It’s sad that Isuzu had to withdraw from the US market. If it had hung on for a few more decades, its reputation as an truck brand may have saved it in these SUV-happy times. We can’t even remember the last time we saw a second-gen Impulse in real life. It’s too bad, because it seems like the kind of car that, even with its shortcomings, would be an interesting drive today.

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11 Responses to VIDEO: The 1990 Isuzu Impulse deserved better

  1. Lupus says:

    They are reeaallyy rare in Central Europe. But i think the car itself looks cool, very different from contemporary Celica or Integra. The shape is somehow similair to Mazda 323F/Astina.
    On some markets (Canada?) the Impulse was sold as Asuna Sunfire – this badge was radically AWESOME. 😀

  2. BlitzPig says:

    The word “cheap” is used several times in your article, and this sums up Isuzu quite well. A bottom feeder brand, much like Mitsubishi. All the style and feature set in the world will not make up for poor assembly quality, cheap materials, leaky, unreliable drive trains, and shoddy dealer networks. Just being Japanese isn’t enough.

    • Negishi no Keibajo says:

      I’m assuming you’re dissing the car side of things. Isuzu & Mitsubishi aren’t exactly slouches in small pick ups, SUV’s & of course heavy duty trucks. The trucks have certainly outlasted the cars. Both marques soldier on as well as rebadged former Chevy/GMC models.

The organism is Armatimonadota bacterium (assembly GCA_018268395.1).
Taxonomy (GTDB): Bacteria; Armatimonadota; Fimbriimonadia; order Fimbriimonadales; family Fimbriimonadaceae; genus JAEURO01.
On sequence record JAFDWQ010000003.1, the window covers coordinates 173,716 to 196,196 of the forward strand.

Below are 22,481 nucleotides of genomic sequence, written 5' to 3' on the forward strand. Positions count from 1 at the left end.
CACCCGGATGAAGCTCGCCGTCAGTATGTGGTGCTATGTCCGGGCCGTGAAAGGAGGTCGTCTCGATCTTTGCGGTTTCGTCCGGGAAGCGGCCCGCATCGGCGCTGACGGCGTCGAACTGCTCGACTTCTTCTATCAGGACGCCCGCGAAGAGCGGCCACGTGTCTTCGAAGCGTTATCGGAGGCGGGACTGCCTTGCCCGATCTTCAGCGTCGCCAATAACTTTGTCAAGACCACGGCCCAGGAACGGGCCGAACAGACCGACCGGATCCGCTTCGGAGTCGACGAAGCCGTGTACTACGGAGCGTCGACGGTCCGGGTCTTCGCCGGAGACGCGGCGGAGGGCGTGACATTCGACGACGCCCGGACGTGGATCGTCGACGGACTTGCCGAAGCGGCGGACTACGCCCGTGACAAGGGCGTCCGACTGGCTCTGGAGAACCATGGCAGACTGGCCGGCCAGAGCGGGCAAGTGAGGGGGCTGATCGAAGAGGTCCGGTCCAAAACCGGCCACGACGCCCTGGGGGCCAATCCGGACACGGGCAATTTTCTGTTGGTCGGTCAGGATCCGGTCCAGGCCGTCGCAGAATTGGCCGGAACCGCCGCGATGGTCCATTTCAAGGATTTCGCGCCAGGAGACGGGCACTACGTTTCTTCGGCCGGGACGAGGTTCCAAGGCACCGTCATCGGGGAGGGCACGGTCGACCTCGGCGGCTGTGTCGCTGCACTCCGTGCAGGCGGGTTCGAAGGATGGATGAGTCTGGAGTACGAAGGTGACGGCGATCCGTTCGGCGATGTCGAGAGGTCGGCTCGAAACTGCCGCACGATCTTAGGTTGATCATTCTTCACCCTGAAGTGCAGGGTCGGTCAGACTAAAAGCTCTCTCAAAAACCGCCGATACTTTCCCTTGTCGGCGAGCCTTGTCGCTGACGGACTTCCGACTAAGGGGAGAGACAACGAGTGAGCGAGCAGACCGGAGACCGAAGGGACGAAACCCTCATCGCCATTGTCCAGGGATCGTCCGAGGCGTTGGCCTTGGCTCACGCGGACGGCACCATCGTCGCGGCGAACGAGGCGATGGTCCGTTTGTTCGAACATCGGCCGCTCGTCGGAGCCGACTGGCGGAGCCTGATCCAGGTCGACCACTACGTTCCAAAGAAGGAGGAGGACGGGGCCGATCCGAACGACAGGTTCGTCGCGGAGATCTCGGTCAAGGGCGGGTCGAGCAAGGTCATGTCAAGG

The Impulses that I drove or rode in seemed to have material issues, particularly UV damage to exposed plastics. They looked like the bottom of an abandoned sailboat in short order, but man I really liked the Giugiaro styling.

      • BlitzPig says:

        I’m leaving their medium and heavy duty vehicles out of this, different animals entirely. Same goes for aircraft and shipbuilding on the part of Mitsubishi.

        But their cars, SUVs, and light duty pick ups… Not a good one in the bunch.

    • Robbie says:

      My Isuzu’s (2 91 Impulse RS’s, one 90 Geo Storm GSI, a 99 Rodeo and my dads 81 LUV) were all super reliable. One RS has 243k miles on it, another has 165k, the Storm has 150k (and 50k miles boosted on 7 psi on a stock motor) my Rodeo had 210k and my dads LUV had 300k when it was donated. They were all put together well for their price and time and all were very reliable. The Storm and Impulses are fun, cheap hot hatches. I enjoy throwing them around and revving the engines straight to the redline. The dash plastic was cheap, but the driving experience was great. And the “leaky, unreliable drive trains” were not a part of my ownership experience.